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Lesson 1 from: Photoshop AI: Getting Started with Generative Fill

Ben Willmore

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Lesson Info

1. Introduction

Get an idea of how Photoshop’s new Generative Fill feature works behind the scenes and what it is capable of so you are ready for the class that follows.

Lesson Info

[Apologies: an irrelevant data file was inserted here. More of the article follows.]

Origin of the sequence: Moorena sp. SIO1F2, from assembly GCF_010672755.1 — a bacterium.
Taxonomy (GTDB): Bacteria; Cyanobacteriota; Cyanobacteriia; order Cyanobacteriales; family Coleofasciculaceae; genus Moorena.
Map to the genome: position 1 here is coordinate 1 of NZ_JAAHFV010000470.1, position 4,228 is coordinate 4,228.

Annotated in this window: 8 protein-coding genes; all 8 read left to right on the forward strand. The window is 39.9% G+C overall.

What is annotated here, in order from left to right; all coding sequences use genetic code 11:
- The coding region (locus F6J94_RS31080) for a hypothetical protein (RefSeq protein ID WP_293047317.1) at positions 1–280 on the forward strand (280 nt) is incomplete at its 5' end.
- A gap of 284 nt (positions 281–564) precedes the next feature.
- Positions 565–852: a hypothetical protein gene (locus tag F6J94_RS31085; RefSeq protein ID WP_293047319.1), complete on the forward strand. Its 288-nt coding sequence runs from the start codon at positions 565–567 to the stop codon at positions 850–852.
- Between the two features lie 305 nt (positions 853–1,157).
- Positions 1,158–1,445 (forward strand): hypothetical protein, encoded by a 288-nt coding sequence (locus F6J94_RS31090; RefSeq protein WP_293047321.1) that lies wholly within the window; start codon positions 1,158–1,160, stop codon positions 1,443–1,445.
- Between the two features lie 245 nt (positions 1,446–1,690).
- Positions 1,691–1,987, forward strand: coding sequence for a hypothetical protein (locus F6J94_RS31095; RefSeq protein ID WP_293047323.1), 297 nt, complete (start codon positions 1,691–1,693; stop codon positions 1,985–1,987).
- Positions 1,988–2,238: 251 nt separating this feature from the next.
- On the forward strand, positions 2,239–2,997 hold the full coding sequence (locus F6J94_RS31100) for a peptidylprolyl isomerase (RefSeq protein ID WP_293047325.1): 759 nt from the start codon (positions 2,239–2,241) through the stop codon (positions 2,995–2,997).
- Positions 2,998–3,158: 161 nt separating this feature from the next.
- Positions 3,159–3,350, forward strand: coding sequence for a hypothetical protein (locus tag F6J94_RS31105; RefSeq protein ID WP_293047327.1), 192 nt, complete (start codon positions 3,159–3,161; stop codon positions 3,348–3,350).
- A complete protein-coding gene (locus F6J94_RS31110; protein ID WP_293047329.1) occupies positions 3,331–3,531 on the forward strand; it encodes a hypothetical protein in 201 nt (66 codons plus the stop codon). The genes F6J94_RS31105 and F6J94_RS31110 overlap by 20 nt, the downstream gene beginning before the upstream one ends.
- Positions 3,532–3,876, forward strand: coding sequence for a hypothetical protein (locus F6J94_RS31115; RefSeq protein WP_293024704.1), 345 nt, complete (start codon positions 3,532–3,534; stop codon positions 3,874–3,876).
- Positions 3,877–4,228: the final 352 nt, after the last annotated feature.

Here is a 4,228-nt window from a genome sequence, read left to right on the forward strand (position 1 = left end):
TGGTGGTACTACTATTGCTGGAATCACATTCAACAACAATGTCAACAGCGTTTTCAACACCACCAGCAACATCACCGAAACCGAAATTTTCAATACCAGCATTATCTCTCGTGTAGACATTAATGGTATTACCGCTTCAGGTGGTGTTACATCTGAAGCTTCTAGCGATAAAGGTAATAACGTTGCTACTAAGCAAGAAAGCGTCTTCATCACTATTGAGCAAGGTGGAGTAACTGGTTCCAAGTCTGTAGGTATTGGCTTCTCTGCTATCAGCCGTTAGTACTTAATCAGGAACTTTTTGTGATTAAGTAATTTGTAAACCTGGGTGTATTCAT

(upbeat music) Well, hello there and welcome to getting started with generative fill in Photoshop. Generative fill is one of the newest features in Photoshop and it utilizes artificial intelligence to be able to do all sorts of things to your images that would usually be overly laborious, I mean to the point where you probably wouldn't even consider doing them in many cases, but now they've become relatively easy. So in this class, I'm gonna show you how to use this tool and how to get better at it each time you do. And we'll also look at the good, the bad and the ugly of how this tool works because it's not perfect by any means whatsoever and it is largely a work in progress by Adobe. So let's first take a look at some examples of what you can accomplish using generative fill in Photoshop. Here's an original image I'm starting with. What I'd like to do in this case is some retouching. I would like to retouch out some of the reflections in the door, there's a broom propped up against...